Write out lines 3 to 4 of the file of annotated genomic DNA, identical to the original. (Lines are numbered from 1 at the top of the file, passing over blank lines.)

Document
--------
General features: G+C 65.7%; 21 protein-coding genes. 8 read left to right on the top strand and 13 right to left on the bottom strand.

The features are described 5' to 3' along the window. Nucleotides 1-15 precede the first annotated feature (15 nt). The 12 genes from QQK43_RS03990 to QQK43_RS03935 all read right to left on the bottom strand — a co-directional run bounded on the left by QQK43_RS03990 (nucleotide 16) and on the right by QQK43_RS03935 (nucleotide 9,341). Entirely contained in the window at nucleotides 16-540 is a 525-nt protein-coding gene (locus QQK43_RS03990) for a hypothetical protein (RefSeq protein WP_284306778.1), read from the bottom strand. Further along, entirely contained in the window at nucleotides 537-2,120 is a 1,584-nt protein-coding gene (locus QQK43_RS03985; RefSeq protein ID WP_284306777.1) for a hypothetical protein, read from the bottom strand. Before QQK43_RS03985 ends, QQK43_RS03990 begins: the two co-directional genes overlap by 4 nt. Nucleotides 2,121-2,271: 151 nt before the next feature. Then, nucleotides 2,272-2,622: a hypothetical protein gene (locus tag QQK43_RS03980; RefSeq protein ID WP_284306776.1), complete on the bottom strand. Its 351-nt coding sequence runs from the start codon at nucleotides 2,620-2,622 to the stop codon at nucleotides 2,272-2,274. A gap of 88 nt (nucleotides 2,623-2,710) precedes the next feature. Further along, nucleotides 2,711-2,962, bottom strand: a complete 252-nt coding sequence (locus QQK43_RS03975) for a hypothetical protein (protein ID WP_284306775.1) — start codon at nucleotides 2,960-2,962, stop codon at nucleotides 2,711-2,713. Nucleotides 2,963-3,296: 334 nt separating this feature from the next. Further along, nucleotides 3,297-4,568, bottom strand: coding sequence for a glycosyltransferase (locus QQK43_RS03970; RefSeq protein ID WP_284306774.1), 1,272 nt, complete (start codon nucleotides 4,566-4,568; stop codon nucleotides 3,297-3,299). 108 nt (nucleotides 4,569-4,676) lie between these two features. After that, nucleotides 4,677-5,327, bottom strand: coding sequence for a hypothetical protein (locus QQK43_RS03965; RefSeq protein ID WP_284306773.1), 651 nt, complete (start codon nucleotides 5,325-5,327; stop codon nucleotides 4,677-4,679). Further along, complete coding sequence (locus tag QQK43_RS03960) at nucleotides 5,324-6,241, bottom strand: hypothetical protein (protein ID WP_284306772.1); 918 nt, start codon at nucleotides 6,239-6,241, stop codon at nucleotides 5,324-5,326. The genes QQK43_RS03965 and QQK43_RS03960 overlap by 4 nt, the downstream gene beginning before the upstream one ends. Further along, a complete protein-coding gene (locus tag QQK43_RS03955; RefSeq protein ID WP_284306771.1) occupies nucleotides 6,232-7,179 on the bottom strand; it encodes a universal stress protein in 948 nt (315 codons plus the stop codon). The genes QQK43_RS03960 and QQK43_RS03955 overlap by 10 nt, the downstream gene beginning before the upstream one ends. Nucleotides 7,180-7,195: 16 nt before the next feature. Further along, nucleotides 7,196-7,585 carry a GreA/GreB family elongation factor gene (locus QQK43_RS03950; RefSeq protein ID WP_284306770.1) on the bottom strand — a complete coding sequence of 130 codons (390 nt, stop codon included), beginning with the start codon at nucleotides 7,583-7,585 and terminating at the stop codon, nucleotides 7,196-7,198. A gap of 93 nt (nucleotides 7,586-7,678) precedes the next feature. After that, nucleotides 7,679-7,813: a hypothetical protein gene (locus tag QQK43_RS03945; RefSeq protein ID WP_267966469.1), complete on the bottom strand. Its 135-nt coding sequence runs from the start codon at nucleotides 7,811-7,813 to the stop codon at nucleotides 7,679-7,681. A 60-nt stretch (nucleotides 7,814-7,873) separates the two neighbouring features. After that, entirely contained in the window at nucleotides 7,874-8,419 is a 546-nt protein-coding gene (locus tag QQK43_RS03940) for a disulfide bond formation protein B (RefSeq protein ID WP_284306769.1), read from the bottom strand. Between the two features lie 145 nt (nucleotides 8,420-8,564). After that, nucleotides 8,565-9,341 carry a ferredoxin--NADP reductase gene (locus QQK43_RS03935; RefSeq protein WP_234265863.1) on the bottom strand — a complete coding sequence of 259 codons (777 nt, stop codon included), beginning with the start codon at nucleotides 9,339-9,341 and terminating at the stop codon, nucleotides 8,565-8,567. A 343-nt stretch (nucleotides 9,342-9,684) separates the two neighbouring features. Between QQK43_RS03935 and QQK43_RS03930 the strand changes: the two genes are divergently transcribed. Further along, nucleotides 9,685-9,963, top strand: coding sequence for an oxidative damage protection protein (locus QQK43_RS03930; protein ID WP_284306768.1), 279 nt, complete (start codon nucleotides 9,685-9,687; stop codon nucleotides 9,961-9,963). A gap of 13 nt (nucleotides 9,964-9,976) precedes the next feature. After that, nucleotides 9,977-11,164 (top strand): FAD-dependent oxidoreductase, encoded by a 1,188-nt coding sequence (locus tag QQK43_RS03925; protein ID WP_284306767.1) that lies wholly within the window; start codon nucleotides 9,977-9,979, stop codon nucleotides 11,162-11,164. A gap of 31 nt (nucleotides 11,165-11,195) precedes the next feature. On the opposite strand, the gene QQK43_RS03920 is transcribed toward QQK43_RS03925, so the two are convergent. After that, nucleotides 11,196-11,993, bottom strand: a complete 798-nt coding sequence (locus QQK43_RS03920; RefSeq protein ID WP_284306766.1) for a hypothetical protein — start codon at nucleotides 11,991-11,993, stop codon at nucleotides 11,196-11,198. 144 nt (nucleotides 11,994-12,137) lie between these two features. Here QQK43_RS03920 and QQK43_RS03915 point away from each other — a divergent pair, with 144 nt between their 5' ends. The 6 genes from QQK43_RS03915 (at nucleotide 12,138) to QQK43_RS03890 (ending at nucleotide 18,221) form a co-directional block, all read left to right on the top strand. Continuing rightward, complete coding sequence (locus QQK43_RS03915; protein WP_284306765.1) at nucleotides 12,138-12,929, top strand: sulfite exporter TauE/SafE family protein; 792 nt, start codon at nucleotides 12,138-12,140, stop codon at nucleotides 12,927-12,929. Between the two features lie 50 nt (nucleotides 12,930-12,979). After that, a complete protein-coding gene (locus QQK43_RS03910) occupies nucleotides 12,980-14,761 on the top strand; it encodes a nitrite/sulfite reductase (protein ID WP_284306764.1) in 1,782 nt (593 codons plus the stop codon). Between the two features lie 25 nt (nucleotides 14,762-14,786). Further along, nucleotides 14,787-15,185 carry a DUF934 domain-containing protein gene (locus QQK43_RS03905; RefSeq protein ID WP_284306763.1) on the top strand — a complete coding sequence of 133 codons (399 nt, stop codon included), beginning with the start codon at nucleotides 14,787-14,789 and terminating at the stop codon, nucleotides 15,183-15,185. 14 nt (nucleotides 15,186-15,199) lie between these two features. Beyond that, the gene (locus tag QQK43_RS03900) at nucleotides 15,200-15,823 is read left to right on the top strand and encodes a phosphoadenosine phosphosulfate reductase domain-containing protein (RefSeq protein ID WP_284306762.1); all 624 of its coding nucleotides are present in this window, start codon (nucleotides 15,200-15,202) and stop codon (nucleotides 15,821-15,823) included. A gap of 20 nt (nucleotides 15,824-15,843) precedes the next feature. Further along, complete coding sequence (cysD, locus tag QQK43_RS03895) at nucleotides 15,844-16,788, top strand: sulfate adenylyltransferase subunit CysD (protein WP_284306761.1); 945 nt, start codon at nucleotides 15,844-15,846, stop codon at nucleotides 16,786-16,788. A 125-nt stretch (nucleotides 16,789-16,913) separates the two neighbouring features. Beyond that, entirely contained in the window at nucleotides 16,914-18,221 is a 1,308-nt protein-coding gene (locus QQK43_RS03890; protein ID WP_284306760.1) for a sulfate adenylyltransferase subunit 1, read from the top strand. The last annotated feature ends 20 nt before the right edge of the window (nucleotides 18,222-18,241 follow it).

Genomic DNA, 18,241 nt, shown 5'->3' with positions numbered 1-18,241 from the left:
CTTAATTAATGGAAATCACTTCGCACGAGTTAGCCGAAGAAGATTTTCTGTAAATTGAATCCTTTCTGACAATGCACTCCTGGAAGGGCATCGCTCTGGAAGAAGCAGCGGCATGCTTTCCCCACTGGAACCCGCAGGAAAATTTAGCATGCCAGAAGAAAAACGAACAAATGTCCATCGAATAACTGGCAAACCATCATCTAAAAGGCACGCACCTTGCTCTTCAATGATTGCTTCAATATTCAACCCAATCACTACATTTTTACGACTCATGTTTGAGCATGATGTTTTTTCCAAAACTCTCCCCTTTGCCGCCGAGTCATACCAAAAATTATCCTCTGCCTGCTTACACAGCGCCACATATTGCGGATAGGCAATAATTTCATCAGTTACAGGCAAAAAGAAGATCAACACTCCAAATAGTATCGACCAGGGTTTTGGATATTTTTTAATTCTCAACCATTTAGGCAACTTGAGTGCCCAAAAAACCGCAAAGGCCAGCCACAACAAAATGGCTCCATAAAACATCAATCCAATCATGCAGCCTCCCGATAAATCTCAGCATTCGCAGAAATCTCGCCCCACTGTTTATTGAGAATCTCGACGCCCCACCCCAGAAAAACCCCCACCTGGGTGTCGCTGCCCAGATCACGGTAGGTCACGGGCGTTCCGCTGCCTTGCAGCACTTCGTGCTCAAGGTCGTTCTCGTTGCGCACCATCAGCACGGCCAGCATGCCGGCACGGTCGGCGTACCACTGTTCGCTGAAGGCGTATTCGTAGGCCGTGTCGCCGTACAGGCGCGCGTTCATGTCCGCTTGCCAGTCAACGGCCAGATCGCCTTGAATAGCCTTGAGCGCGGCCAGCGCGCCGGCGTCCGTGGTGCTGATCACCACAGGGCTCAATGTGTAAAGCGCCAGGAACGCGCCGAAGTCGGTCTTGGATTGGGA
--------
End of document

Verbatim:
Genomic DNA, 18,241 nt, shown 5'->3' with positions numbered 1-18,241 from the left:
CTTAATTAATGGAAATCACTTCGCACGAGTTAGCCGAAGAAGATTTTCTGTAAATTGAATCCTTTCTGACAATGCACTCCTGGAAGGGCATCGCTCTGGAAGAAGCAGCGGCATGCTTTCCCCACTGGAACCCGCAGGAAAATTTAGCATGCCAGAAGAAAAACGAACAAATGTCCATCGAATAACTGGCAAACCATCATCTAAAAGGCACGCACCTTGCTCTTCAATGATTGCTTCAATATTCAACCCAATCACTACATTTTTACGACTCATGTTTGAGCATGATGTTTTTTCCAAAACTCTCCCCTTTGCCGCCGAGTCATACCAAAAATTATCCTCTGCCTGCTTACACAGCGCCACATATTGCGGATAGGCAATAATTTCATCAGTTACAGGCAAAAAGAAGATCAACACTCCAAATAGTATCGACCAGGGTTTTGGATATTTTTTAATTCTCAACCATTTAGGCAACTTGAGTGCCCAAAAAACCGCAAAGGCCAGCCACAACAAAATGGCTCCATAAAACATCAATCCAATCATGCAGCCTCCCGATAAATCTCAGCATTCGCAGAAATCTCGCCCCACTGTTTATTGAGAATCTCGACGCCCCACCCCAGAAAAACCCCCACCTGGGTGTCGCTGCCCAGATCACGGTAGGTCACGGGCGTTCCGCTGCCTTGCAGCACTTCGTGCTCAAGGTCGTTCTCGTTGCGCACCATCAGCACGGCCAGCATGCCGGCACGGTCGGCGTACCACTGTTCGCTGAAGGCGTATTCGTAGGCCGTGTCGCCGTACAGGCGCGCGTTCATGTCCGCTTGCCAGTCAACGGCCAGATCGCCTTGAATAGCCTTGAGCGCGGCCAGCGCGCCGGCGTCCGTGGTGCTGATCACCACAGGGCTCAATGTGTAAAGCGCCAGGAACGCGCCGAAGTCGGTCTTGGATTGGGA